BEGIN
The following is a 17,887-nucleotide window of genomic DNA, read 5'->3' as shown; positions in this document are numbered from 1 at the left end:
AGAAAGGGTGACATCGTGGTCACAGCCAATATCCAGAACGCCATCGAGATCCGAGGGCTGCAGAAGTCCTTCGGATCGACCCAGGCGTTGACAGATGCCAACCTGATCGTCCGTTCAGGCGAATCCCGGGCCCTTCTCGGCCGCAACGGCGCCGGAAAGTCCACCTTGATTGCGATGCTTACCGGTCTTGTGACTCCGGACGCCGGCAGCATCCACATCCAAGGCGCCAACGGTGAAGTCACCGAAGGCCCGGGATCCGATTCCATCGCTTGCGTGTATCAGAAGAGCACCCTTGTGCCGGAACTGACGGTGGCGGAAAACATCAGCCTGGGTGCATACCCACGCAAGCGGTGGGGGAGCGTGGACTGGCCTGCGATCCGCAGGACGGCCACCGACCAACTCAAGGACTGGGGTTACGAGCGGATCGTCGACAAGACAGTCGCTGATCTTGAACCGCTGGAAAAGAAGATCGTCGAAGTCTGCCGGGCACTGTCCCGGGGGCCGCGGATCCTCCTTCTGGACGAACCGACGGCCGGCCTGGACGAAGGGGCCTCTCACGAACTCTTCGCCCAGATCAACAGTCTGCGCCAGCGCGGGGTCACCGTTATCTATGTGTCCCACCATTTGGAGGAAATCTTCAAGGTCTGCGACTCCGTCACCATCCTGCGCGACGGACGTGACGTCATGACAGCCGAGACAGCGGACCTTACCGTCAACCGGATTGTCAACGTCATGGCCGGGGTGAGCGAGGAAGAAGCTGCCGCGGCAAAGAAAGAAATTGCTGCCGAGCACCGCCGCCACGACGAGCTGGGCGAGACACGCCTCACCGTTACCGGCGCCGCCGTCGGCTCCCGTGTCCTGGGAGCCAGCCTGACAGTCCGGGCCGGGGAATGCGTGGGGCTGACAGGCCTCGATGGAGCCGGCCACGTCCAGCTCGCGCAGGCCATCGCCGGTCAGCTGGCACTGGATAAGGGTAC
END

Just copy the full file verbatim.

The following is a 17,887-nucleotide window of genomic DNA, read 5'->3' as shown; positions in this document are numbered from 1 at the left end:
AGAAAGGGTGACATCGTGGTCACAGCCAATATCCAGAACGCCATCGAGATCCGAGGGCTGCAGAAGTCCTTCGGATCGACCCAGGCGTTGACAGATGCCAACCTGATCGTCCGTTCAGGCGAATCCCGGGCCCTTCTCGGCCGCAACGGCGCCGGAAAGTCCACCTTGATTGCGATGCTTACCGGTCTTGTGACTCCGGACGCCGGCAGCATCCACATCCAAGGCGCCAACGGTGAAGTCACCGAAGGCCCGGGATCCGATTCCATCGCTTGCGTGTATCAGAAGAGCACCCTTGTGCCGGAACTGACGGTGGCGGAAAACATCAGCCTGGGTGCATACCCACGCAAGCGGTGGGGGAGCGTGGACTGGCCTGCGATCCGCAGGACGGCCACCGACCAACTCAAGGACTGGGGTTACGAGCGGATCGTCGACAAGACAGTCGCTGATCTTGAACCGCTGGAAAAGAAGATCGTCGAAGTCTGCCGGGCACTGTCCCGGGGGCCGCGGATCCTCCTTCTGGACGAACCGACGGCCGGCCTGGACGAAGGGGCCTCTCACGAACTCTTCGCCCAGATCAACAGTCTGCGCCAGCGCGGGGTCACCGTTATCTATGTGTCCCACCATTTGGAGGAAATCTTCAAGGTCTGCGACTCCGTCACCATCCTGCGCGACGGACGTGACGTCATGACAGCCGAGACAGCGGACCTTACCGTCAACCGGATTGTCAACGTCATGGCCGGGGTGAGCGAGGAAGAAGCTGCCGCGGCAAAGAAAGAAATTGCTGCCGAGCACCGCCGCCACGACGAGCTGGGCGAGACACGCCTCACCGTTACCGGCGCCGCCGTCGGCTCCCGTGTCCTGGGAGCCAGCCTGACAGTCCGGGCCGGGGAATGCGTGGGGCTGACAGGCCTCGATGGAGCCGGCCACGTCCAGCTCGCGCAGGCCATCGCCGGTCAGCTGGCACTGGATAAGGGTAC